In terms of content, the game feels nearly endless and certainly isn’t lacking in any capacity. Not only does it feature an extensive solo campaign with hundreds of new and classic N and N+ levels, it also boasts a two-player local Co-op mode where players work together (and sometimes sacrifice themselves) to complete challenges as well as a local co-op competitive Race mode a-la Speedrunners for 1-4 players, where players attempt to beat stages faster than their opponents can. What’s more is that both these modes play as smoothly and are crafted with as much attention as the campaign, and that’s just the beginning.
After I had completed the campaign I took a delve into the level browser which is where I had tons of fun playing through user created content. To my amusement, many of the player submissions range from levels that could very well be in the core game itself to insane creations which I believe to be cooked up by a raging lunatic in a decrepit old mansion in the middle of the night. There’s “Untitled-2” which put me in the most dangerous spot imaginable, surrounded by hazards and left me alone to find a hidden door without getting blown to tiny pieces, "Patients” which features one drop and a hallway but takes roughly 3 minutes to beat thanks to spring boards, and thanks to "Peek-A-Boo” you can jump through a menacing-looking child’s mind just like you always wanted to! Crazy levels like these kept me coming back to check if any insane new stages were created while more...rational ones such as “Superliminal 0” kept me entertained with new content.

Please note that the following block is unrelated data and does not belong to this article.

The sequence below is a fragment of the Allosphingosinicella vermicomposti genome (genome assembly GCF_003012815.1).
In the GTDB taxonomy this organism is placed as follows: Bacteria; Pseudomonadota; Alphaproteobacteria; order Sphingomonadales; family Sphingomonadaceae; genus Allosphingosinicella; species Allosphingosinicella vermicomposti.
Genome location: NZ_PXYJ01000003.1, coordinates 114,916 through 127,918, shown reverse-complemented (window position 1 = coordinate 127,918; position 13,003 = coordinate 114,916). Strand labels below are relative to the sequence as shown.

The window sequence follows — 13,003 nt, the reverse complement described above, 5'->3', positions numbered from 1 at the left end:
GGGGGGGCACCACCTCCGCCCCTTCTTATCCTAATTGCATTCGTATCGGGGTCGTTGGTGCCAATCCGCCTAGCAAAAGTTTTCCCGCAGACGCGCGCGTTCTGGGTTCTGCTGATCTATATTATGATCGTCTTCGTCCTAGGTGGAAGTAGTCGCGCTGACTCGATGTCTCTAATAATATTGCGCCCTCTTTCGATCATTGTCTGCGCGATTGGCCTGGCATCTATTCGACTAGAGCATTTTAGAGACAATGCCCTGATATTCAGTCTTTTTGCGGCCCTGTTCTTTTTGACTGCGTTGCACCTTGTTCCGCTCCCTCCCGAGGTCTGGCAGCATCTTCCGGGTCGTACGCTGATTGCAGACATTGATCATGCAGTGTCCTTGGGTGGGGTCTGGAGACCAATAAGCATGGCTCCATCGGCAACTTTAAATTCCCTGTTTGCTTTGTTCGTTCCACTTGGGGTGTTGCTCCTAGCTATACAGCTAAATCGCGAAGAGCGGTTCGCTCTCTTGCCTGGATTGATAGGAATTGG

The level editor itself is simple and intuitive as everything else in N++ tends to be and lets you create levels without needing too much know-how. It’s part of this accessibility that I think lends it to being used in a way similar to Mario Maker with one apparent drawback - you don’t need to complete your level to submit it. This lends some problems to playing user-generated content system as there are some levels that, while seeming completely beatable, are actually impossible in practice (or outright kill you from the get-go).
N++'s minimalist appearance is what helps it to stand out as so aesthetically striking. The game gives you the option to change the colour palette and style to a number of different formats which enables you to customize the game to your liking and would be very beneficial for those with colorblindness. Some of these styles seemed a little muddy to me (I struggled with distinguishing some negative spaces from positive ones with certain themes) and generally I played with themes with high-saturation, because I live my life on the edge. On top of the few that you begin the game with initially, dozens more are unlocked as you advance through the campaign which serve as a nice ongoing reward.
The game’s music and sounds match up with its minimal aesthetic too. Sounds are usually unintrusive and unique for individual hazards as they fire, which is helpful to recognize when you’re walking directly into a row of automated turrets you may not have noticed (though I should really hope you would). The music varies from upbeat techno jams to low-frequency trance music that helps you get into that perfect level of flow as you play, which in turn helps mediate some of the frustrations you might be having with certain more difficult levels. I even felt compelled to seek out some of the tunes to listen to for my own listening pleasure after I finished the game.
Coming away from the experience most of what I can really say about boils down to this: N++ is as pure a platformer as you could ever hope for. Its mechanics are simple and intuitive, its content nearly endless and its gameplay fun and rewarding.
We live in an age where it’s easy to get bogged down in new features, and developers often seem to push for complex mechanic after complex mechanic. N++, however, sends itself off with a warm reminder that the series has always been created around one sole value: fun.